The following is a brief history of the band extracted from a newspaper article by L. Hart Lawrence Sunday Sun, October 8, 1972 with input from many, especially from Ken Haslam, a band member for over 50 years and Ed Morrissey, Drum Major from 1964-1996 and compiled by Pipe Major Bob Johnston, September 15, 2000

The Clan MacPherson Pipe Band was organized in 1921 when a committee from the local Clan MacPherson 80, O.S.C. (Order of Scottish Clans) was formed to raise funds to buy the necessary equipment to start the band. The first elected officers in 1921 included the following clansmen: Thomas Bruce, President; Walter MacLaughlin, Vice-president; Robert Anderson, Secretary and Thomas Lees, Treasurer. The band made its first public appearance in October 1921 at the big soccer game between England and Scotland held at the Balmoral Park Soccer Field in Shawsheen Village. The first pipers were James Armstrong, William White and John Young. They had been taught the pipes by Peter Rennie, Pipe Major. The bass drummer was George Campbell who had moved to the area from Gillispie, Illinois. The snare drummers were George Blyth and Harry Rose.

Originally, all members of the pipe band had to belong to the Clan MacPherson O.S.C and live in Lawrence within so many miles of the practice hall as a condition of membership. The band practiced in Lawrence, and was closely associated with the city in its early years. Of the original band members, most were mill workers or in work associated with the textile mills in Lawrence. There were many Scottish immigrants in the area at the time. As the band grew in popularity and increased in size, it drew many British Army veterans. By Memorial Day, 1922, the committee had raised enough money to purchase more pipes and drums. Additional members included pipers William Kinnaird, Thomas Bruce, Jr., Charles Fraser, John Hay and James Clader and drummers Thomas Cruickshank and Anderw Duncanson. More pipers were imported from Scotland. William Clader, Alexander Whyte, John Mullen and Thomas Ross added their piping talents and George MacIver added to the drum corps of this growing organization.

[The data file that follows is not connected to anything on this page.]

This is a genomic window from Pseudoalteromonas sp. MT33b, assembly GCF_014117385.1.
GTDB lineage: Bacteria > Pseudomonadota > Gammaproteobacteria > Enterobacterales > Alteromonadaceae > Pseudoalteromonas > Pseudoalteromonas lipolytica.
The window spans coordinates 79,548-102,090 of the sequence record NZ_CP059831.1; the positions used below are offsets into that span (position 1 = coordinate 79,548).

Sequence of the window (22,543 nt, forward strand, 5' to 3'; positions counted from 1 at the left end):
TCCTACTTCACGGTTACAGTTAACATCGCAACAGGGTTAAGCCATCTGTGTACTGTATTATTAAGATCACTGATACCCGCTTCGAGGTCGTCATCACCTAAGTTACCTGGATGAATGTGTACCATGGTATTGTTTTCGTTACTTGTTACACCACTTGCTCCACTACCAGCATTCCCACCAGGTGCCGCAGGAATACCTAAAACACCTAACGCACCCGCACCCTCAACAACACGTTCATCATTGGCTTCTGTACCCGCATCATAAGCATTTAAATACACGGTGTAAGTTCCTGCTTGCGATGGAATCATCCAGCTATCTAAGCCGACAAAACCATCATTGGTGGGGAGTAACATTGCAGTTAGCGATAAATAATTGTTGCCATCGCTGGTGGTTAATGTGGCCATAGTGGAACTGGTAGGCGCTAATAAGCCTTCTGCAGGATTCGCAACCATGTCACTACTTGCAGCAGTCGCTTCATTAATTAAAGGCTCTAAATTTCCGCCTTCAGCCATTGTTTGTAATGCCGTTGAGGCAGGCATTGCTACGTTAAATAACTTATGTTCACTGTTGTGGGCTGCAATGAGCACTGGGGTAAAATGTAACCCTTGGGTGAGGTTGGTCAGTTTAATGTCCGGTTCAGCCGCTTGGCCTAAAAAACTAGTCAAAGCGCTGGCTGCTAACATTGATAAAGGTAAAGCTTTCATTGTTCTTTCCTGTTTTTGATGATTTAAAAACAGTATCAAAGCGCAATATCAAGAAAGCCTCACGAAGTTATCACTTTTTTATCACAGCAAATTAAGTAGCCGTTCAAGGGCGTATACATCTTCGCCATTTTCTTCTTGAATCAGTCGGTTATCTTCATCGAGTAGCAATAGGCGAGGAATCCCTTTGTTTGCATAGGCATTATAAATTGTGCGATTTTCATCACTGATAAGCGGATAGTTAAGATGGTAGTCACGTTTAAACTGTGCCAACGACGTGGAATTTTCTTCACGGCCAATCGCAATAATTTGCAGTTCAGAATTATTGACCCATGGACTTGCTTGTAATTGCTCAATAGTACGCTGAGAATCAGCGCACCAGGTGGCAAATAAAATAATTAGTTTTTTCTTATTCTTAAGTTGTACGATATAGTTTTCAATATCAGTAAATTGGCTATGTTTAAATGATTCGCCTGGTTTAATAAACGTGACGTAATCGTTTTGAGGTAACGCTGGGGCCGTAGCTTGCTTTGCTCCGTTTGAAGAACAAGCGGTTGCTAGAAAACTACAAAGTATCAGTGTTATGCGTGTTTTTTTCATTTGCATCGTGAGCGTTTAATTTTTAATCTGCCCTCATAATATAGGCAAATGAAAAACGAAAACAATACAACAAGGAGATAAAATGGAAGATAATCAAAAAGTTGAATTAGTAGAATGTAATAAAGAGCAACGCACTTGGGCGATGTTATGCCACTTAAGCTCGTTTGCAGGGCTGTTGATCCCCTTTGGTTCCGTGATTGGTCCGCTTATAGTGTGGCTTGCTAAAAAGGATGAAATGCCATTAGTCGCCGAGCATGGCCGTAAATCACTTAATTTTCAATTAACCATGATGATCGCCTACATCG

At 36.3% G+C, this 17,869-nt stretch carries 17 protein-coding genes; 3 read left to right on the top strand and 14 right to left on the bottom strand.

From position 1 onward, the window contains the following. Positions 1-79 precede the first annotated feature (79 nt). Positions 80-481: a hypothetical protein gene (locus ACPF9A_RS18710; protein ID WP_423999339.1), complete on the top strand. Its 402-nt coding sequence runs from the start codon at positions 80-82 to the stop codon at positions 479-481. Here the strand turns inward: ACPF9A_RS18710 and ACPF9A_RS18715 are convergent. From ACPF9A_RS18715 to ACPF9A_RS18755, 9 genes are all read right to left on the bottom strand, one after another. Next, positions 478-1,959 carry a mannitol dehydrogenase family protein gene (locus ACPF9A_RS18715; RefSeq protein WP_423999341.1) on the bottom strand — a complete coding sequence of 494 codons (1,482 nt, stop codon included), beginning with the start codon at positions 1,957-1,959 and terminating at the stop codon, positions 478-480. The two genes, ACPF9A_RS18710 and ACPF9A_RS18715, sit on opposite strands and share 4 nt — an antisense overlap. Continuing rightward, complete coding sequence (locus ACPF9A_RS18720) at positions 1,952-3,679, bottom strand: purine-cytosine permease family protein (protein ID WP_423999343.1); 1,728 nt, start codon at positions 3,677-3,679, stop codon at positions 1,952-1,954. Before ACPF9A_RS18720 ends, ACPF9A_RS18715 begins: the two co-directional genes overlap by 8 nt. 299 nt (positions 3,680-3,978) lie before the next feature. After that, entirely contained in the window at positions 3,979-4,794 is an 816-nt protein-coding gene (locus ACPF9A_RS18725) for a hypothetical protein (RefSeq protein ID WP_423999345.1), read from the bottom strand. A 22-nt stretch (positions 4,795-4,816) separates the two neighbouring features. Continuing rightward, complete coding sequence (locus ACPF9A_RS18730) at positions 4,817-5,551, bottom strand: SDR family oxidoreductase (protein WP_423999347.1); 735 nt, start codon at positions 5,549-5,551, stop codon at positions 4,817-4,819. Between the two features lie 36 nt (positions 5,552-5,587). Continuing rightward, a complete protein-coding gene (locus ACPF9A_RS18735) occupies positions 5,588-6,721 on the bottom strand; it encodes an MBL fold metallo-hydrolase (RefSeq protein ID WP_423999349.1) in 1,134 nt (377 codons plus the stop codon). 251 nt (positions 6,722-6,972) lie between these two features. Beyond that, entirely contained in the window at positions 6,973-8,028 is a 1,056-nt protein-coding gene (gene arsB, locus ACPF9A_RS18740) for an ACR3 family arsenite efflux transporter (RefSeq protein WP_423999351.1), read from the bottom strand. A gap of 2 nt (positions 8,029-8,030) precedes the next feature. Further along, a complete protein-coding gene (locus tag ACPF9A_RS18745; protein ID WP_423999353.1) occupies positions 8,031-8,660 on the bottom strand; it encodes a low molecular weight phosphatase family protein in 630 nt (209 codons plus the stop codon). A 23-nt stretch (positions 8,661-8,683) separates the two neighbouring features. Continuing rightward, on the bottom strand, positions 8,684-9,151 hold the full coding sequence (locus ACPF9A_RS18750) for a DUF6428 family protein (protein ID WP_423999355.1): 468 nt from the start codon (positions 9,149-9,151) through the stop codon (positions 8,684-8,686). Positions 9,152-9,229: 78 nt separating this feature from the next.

The early band made frequent appearances throughout greater Lawrence and also took part in the highland games held in Boston at that time, but still had no kilts or highland outfits of their own in which to perform. Fortunately, the band had the support of an extremely active committee from both the Clan MacPherson and Ladies Auxiliary who were busy in various fundraising ventures. At the band’s annual meeting that fall, the members decided to equip the band with regulation kilts and tunics. Some current members believe that the Black Watch in Scotland gave the band permission to wear their regulation uniform. The drummers wore bright scarlet tunics and the pipers wore green tunics. All the band members wore kilts made of Royal Stuart tartan. These purchases involved a tremendous outlay of money, and the hardworking committees raised the needed capital aided by contributions from several leading businessmen in the city including A.B. Sutherlands and Irving Rogers.

The annual Burns concert presented by the Clan MacPherson in 1923 was the first time that the band performed completely outfitted in pipe band regalia. In addition to kilts and tunics, wide black belts adorned with highly polished silver buckles plus silver trimmed white horsehair sporrans with two black tassels, gleaming white spats, and black glengarries with eagle feathers gave each band member the impressive “ten foot tall look” of a classic Scottish pipe band.

Although tunics and tunic colors have been changed several times over the years, the band uniform has remained essentially the same since 1923. Over the shoulder plaids and feather bonnets adorn the cold weather uniform and short-sleeve khaki shirts and glengarries replace upper body wool in warmer weather. To this day, the band has retained its military dress akin to the uniform worn by the Black Watch Regiment.

From its inception, the band’s public performances have chiefly been at parades and various social events (graduations, town faris, civic events, etc.) with the odd wedding, open house, centennial celebration or funeral. At one time, the band had as many as 36 performance engagements in a given season including several past repeating engagements such as the annual clan memorial service at the Cathedral in the Pines and the Hopkinton Faire in New Hampshire, and Abbot Academy, now Phillips Academy in Andover. The band began performing at Bradford College graduations in 1973 – a tradition that continued until the college’s sudden and unfortunate closing in May 2000. Since at least as far back as the early 1950’s, the band hs performed at Phillips Academy graduations.